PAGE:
Angela Dannenbring. Courtesy photo

Angela Dannenbring. Courtesy photo

Domestic violence victims need more housing options

Column: As a result of stay-at-home measures from the pandemic, domestic violence rates have worsened in King County.

By Angela Dannenbring

October is Domestic Violence Awareness Month — a month-long observance to honor survivors, bring awareness to prevention efforts, and continue voicing actionable solutions to support those affected.

Reflecting on the last couple of years, it’s important to the community now — more than ever — that we create change. As a result of stay-at-home measures from the pandemic, domestic violence rates have worsened in King County.

Looking forward, we must remove any barriers for survivors to reach their pathway to freedom.

One of the barriers that slows the transition from crisis to safety is access to safe and affordable housing. Housing costs in South King County continue to rise and not enough new homes are being built. Often times, survivors fleeing dangerous situations might not even be able to find an available apartment for rent.

At the Domestic Abuse Women’s Network (DAWN), our job is to help eliminate barriers to safe housing as much as we can. Our collective mission is to shelter, support, and empower survivors of domestic abuse.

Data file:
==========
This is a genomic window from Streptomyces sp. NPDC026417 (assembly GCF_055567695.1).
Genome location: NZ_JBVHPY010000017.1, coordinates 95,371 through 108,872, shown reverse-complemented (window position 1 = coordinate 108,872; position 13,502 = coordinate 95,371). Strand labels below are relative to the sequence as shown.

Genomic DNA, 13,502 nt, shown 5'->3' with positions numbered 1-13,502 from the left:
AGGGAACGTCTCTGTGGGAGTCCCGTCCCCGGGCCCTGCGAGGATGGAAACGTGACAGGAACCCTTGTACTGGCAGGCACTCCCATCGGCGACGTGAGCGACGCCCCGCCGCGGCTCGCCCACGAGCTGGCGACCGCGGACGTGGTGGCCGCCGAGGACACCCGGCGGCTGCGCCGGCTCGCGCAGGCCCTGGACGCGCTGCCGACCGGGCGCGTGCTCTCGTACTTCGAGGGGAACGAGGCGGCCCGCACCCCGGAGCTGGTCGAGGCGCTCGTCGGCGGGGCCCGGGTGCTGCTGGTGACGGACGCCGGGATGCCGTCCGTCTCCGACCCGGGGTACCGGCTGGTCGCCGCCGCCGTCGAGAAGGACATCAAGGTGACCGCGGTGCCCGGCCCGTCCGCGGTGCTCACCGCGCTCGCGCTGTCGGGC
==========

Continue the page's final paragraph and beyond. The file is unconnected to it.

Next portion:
The state can help by spurring housing creation that meets the needs of people of all income levels. We need to change zoning laws that prevent density and affordable housing creation. We must invest in programs that subsidize housing and embed affordable units in new apartment buildings. In the immediate, we can also help survivors remain in their new homes by providing short-term rental assistance if they are having trouble getting back on their feet.

Some people are talking about rent control as a way to make housing affordable, but it won’t. Rent control would erase over a year’s worth of new housing creation in King County. It would also slash $500 million from state and local taxes over the next 10 years. We need those funds to help invest in housing and in programs for survivors of domestic violence.

Bottom line, our clients need more housing options. Not restrictions that make finding a home more difficult. Across Federal Way and the rest of the state, we must break down these barriers to empower the community and ensure that survivors reach their freedom — because everyone deserves a place to call home.

If you need help, connection to resources, or if you’re interested in learning how to support DAWN, please visit our website at dawnrising.org.

Angela Dannenbring is the Executive Director at Domestic Abuse Women’s Network in South King County, which is a member of the Partnership for Affordable Housing, a coalition focused on increasing housing affordability in Washington state.


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Domestic violence victims need more housing options

Column: As a result of stay-at-home measures from the pandemic, domestic violence rates have worsened in King County.